READ ANY GOOD books lately? There’s a new one out that should interest anyone looking to learn about the history of the Olympic Peninsula.
“Our Land: Quileute Territory,” was written by Jay Powell, Ph.D., and published by the Quileute Tribe in 2022. The book is a landmark study of the Quileute traditional territory and history from their creation to the present that exemplifies the phrase that “history is written by the victors.”
Generations of conquering American historians have illustrated their versions of this timeless observation by repeating the same tired fables. The most prominent of which was that the Tribes of the Northwest Coast were a maritime people who seldom, if ever, ventured inland.
The historian Murray Morgan said in his history of the Olympic Peninsula, “The Last Wilderness,” that the “Quinault, Makah, Clallam and Quileute looked for their living from the sea and beach. A man who ventured into the forest was called, ‘the Fool’.” This naïve characterization ignores the fact that streams and landmarks deep in the Olympics have Indian names. How could the Indians name a place they never went?
“Our Land: Quileute Territory,” presents an alternative view.
For example, it was said the tribes did not own land, ignoring the fact that tribes fought over territory.
The ancient legend about the battle between the Clallam and the Quileute being buried under a landslide between Lake Crescent and Lake Sutherland, the story of the Quileute launching a hundred war canoes against the Nittinats and the battles between the Clallam and Quinault up the Elwha tells us these tribes owned land and fought to keep it.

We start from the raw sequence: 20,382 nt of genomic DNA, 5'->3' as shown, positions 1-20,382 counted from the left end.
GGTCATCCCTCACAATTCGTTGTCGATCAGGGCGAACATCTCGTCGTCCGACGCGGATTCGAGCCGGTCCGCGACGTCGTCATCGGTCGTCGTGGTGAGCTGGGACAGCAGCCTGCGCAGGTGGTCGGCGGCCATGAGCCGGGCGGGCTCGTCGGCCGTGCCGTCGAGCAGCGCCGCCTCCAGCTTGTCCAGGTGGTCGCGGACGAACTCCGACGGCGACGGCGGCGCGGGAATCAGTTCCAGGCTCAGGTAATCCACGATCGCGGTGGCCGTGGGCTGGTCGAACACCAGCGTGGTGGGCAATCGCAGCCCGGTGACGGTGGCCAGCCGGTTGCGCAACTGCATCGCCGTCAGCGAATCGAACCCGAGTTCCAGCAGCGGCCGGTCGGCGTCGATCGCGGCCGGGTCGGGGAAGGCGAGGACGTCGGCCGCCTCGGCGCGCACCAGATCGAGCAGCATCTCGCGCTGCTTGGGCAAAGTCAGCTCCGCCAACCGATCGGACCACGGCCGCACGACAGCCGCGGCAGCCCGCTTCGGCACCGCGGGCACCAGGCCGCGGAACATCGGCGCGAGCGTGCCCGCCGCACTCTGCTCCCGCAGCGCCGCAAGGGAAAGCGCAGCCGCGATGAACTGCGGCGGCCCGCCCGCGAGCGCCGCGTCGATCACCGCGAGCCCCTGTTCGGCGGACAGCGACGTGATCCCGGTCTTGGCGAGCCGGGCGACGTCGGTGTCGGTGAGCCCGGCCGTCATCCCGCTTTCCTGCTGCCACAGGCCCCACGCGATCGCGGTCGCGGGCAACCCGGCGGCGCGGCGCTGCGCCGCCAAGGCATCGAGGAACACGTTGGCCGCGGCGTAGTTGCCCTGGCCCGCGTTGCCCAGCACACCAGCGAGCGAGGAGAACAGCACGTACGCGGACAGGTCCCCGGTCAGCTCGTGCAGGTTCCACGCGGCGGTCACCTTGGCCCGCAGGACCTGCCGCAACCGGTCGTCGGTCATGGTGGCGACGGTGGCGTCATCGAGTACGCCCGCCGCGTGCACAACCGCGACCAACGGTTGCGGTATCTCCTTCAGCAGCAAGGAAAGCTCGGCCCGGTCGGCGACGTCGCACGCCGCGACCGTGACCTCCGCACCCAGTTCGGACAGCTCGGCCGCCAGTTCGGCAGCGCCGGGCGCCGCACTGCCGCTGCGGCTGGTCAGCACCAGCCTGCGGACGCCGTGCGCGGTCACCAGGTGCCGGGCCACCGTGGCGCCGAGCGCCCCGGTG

The Quileute owned from Cape Alava east to the summit of Boulder Peak, then Southwest to their allies the Hoh Tribe on the Hoh River.
Anyone from another tribe who trespassed on this land was punished by death or capture.
Families owned fishing sites, berry patches and the prairies where fern roots and camas bulbs were gathered. Families would have to give a potlatch to maintain ownership of these food resources.
The Quileute River is comprised of the Dickey, Sol Duc, Bogachiel and Calawah Rivers. The Quileute people had villages, fishing camps, burial grounds and spiritual sites along the lengths of these streams.
Their relations, the Hoh Tribe, utilized the entire Hoh and the South Fork of the Hoh watersheds.
The prairies along these rivers illustrate another misconception — that the tribes did not employ agriculture. But these prairies were maintained by fire so that camas could be cultivated and harvested.
The idea that Indians did not own land was initially spread by European homesteaders, known as the Hokwat, who forced the Quileute from their inland villages because they didn’t file a homestead claim on what was their ancestral land.
At the time, Native Americans could not file a homestead claim because they were not American citizens.
Similarly, the Quileute were forced from their upriver fishing stations when a law was passed saying they had to get fishing licenses, which they could not do since these first Americans were not Americans at the time.
They were declared wards of the federal government.
As it turns out, “Our Land: Quileute Territory” was written by victors. The Quileute are continuing to regain their land, their culture and natural resources lost in the last 300 years through the contact with Russians, English, Spanish and American invaders and the subsequent ravages of colonization, epidemics, Isaac Stevens, the 1864 Homestead Act, Dan Pullen, the Industrial Revolution, Residential Schools, the State of Washington and the BIA.
The publication of “Our Land: Quileute Territory” is a victory in itself.